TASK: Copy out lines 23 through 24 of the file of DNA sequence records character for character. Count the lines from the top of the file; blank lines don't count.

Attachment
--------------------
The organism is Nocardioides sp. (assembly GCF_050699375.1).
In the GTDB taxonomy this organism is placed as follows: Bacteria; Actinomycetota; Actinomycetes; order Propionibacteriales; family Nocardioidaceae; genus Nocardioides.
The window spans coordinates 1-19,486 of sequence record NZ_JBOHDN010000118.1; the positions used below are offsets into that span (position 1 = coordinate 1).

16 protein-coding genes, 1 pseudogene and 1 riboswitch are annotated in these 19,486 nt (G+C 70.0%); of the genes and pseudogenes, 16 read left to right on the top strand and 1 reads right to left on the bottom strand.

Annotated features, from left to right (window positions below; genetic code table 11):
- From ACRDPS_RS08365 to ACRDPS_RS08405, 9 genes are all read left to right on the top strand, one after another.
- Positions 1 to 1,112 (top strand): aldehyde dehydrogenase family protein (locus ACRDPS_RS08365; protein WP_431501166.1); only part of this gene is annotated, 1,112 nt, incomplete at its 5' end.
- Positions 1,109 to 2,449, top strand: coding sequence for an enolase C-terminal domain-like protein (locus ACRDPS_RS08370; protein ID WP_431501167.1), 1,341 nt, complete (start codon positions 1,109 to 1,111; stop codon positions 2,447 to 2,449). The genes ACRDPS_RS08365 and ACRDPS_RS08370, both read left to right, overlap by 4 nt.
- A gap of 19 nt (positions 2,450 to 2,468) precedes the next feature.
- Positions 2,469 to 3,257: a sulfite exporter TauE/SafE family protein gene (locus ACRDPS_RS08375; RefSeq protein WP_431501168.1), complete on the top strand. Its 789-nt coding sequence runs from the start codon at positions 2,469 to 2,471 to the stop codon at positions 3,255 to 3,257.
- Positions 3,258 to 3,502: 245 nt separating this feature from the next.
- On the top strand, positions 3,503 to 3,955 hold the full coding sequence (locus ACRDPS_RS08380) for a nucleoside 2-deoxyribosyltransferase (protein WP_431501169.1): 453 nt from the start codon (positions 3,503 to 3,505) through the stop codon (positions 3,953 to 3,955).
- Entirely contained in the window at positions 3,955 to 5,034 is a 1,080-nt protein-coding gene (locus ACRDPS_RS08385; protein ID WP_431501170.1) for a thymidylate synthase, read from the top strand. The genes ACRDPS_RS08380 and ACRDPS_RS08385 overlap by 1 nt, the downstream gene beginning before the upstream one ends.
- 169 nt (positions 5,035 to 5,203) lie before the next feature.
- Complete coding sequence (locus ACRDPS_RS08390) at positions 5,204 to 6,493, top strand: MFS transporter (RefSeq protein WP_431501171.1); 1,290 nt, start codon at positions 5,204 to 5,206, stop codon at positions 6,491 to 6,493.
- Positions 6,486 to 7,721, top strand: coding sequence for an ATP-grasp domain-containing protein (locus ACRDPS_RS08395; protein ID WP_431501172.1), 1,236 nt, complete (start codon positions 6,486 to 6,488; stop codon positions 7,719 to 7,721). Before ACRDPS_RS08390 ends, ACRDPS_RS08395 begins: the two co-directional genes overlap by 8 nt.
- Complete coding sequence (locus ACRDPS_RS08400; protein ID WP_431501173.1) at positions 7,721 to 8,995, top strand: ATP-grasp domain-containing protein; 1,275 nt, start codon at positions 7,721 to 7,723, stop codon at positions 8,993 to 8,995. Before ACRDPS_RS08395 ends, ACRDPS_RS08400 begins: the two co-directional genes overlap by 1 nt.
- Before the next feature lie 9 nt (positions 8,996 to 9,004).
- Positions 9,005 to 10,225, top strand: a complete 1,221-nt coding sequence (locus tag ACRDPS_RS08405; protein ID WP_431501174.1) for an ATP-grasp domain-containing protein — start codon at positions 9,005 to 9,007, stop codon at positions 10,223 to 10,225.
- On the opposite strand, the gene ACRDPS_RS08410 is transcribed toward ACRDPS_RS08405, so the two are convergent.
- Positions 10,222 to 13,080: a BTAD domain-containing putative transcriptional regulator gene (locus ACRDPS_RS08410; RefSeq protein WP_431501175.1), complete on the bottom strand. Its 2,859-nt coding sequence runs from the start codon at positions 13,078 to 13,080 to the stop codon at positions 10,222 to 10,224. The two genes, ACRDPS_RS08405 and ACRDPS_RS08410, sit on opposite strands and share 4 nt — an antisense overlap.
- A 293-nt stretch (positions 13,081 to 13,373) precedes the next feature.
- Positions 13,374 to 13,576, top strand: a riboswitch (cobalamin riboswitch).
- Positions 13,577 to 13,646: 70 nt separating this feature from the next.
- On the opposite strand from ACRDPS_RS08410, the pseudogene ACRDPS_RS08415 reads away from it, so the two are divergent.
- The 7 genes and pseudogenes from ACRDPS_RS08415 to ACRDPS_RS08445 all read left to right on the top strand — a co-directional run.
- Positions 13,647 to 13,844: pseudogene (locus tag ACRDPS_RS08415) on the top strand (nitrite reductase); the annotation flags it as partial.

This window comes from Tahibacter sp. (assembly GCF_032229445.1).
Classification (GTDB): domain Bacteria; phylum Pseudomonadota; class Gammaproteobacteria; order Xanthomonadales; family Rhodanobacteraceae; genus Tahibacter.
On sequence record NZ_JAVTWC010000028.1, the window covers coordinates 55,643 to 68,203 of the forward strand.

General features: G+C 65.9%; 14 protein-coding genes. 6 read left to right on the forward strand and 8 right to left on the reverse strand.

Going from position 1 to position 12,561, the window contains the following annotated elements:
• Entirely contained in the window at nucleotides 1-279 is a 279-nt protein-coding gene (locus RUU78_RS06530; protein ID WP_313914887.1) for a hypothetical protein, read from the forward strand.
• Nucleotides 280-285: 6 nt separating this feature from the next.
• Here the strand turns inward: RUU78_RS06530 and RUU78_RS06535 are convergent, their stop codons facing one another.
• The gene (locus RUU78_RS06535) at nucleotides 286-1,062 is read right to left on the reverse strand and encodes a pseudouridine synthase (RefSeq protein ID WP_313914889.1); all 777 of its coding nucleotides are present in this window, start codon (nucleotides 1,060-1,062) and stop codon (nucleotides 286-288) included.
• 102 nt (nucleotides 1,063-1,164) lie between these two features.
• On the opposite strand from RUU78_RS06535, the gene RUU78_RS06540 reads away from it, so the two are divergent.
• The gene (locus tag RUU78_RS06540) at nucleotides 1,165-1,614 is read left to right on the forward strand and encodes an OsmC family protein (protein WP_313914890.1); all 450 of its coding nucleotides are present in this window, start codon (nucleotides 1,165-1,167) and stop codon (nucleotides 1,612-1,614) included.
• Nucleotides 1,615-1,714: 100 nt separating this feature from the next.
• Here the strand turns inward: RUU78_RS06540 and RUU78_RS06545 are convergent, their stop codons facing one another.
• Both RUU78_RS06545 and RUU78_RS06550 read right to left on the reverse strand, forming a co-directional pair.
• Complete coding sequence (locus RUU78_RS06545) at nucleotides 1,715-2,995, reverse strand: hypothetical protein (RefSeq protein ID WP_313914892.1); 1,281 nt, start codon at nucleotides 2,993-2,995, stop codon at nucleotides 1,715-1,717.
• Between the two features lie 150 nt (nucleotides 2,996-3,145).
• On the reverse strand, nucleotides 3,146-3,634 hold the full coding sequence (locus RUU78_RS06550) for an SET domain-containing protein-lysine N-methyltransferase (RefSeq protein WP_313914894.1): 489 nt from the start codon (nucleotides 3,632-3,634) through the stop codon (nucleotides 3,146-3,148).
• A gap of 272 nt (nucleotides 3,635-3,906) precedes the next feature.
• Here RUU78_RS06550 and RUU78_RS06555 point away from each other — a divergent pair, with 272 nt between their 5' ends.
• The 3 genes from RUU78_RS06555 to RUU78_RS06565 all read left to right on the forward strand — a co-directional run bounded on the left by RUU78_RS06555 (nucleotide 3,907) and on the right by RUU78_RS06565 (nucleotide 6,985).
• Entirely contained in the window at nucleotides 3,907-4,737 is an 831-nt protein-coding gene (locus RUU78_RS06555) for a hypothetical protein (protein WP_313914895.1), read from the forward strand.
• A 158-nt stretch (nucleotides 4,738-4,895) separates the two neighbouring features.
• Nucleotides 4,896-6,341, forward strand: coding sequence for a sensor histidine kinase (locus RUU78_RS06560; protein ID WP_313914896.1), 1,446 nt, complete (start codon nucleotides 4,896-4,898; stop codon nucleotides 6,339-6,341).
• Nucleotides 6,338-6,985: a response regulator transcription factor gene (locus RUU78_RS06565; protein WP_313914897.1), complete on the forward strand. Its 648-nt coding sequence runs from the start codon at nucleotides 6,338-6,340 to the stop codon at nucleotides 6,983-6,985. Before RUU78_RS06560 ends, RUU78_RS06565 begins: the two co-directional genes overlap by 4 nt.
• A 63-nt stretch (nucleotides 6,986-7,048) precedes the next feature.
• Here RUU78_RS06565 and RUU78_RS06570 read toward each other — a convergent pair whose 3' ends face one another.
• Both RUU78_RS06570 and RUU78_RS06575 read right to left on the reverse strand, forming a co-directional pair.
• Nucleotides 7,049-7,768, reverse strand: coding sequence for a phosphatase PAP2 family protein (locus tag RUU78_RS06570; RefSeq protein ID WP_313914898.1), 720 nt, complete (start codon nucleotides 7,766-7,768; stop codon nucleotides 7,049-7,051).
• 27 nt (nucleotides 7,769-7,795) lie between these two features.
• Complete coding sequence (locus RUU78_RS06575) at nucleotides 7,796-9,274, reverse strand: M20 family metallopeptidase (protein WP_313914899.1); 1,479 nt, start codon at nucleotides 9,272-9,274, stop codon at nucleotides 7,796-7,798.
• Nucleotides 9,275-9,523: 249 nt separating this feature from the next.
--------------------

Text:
- Positions 13,374 to 13,576, top strand: a riboswitch (cobalamin riboswitch).
- Positions 13,577 to 13,646: 70 nt separating this feature from the next.